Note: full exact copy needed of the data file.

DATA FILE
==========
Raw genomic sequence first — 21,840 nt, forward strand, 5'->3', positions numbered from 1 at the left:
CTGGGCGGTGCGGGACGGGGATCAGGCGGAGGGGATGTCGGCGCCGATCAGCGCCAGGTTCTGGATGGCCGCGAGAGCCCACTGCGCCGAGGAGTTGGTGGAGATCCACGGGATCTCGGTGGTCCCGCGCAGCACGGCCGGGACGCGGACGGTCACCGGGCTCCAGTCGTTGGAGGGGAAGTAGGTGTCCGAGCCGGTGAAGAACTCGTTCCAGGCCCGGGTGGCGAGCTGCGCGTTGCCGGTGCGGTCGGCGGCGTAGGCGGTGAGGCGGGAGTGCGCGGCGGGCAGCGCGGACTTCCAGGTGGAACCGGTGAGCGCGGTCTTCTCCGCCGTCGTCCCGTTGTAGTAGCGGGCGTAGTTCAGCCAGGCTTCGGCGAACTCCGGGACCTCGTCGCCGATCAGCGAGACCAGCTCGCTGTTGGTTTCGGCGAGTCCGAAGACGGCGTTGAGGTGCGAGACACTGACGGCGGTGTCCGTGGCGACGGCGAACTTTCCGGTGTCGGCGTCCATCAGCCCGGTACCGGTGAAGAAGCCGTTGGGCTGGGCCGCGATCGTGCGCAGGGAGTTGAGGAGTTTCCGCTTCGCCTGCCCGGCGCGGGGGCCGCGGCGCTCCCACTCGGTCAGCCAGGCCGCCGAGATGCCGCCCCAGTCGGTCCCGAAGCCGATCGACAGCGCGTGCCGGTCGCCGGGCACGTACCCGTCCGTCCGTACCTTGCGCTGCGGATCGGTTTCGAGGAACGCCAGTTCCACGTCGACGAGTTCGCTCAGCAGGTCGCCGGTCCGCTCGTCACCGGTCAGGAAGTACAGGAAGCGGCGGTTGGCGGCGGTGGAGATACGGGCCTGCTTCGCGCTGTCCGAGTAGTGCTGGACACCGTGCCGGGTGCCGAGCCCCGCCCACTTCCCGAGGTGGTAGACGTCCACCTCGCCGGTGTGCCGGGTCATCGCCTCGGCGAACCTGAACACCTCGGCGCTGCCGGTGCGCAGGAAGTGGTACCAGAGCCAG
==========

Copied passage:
Raw genomic sequence first — 21,840 nt, forward strand, 5'->3', positions numbered from 1 at the left:
CTGGGCGGTGCGGGACGGGGATCAGGCGGAGGGGATGTCGGCGCCGATCAGCGCCAGGTTCTGGATGGCCGCGAGAGCCCACTGCGCCGAGGAGTTGGTGGAGATCCACGGGATCTCGGTGGTCCCGCGCAGCACGGCCGGGACGCGGACGGTCACCGGGCTCCAGTCGTTGGAGGGGAAGTAGGTGTCCGAGCCGGTGAAGAACTCGTTCCAGGCCCGGGTGGCGAGCTGCGCGTTGCCGGTGCGGTCGGCGGCGTAGGCGGTGAGGCGGGAGTGCGCGGCGGGCAGCGCGGACTTCCAGGTGGAACCGGTGAGCGCGGTCTTCTCCGCCGTCGTCCCGTTGTAGTAGCGGGCGTAGTTCAGCCAGGCTTCGGCGAACTCCGGGACCTCGTCGCCGATCAGCGAGACCAGCTCGCTGTTGGTTTCGGCGAGTCCGAAGACGGCGTTGAGGTGCGAGACACTGACGGCGGTGTCCGTGGCGACGGCGAACTTTCCGGTGTCGGCGTCCATCAGCCCGGTACCGGTGAAGAAGCCGTTGGGCTGGGCCGCGATCGTGCGCAGGGAGTTGAGGAGTTTCCGCTTCGCCTGCCCGGCGCGGGGGCCGCGGCGCTCCCACTCGGTCAGCCAGGCCGCCGAGATGCCGCCCCAGTCGGTCCCGAAGCCGATCGACAGCGCGTGCCGGTCGCCGGGCACGTACCCGTCCGTCCGTACCTTGCGCTGCGGATCGGTTTCGAGGAACGCCAGTTCCACGTCGACGAGTTCGCTCAGCAGGTCGCCGGTCCGCTCGTCACCGGTCAGGAAGTACAGGAAGCGGCGGTTGGCGGCGGTGGAGATACGGGCCTGCTTCGCGCTGTCCGAGTAGTGCTGGACACCGTGCCGGGTGCCGAGCCCCGCCCACTTCCCGAGGTGGTAGACGTCCACCTCGCCGGTGTGCCGGGTCATCGCCTCGGCGAACCTGAACACCTCGGCGCTGCCGGTGCGCAGGAAGTGGTACCAGAGCCAG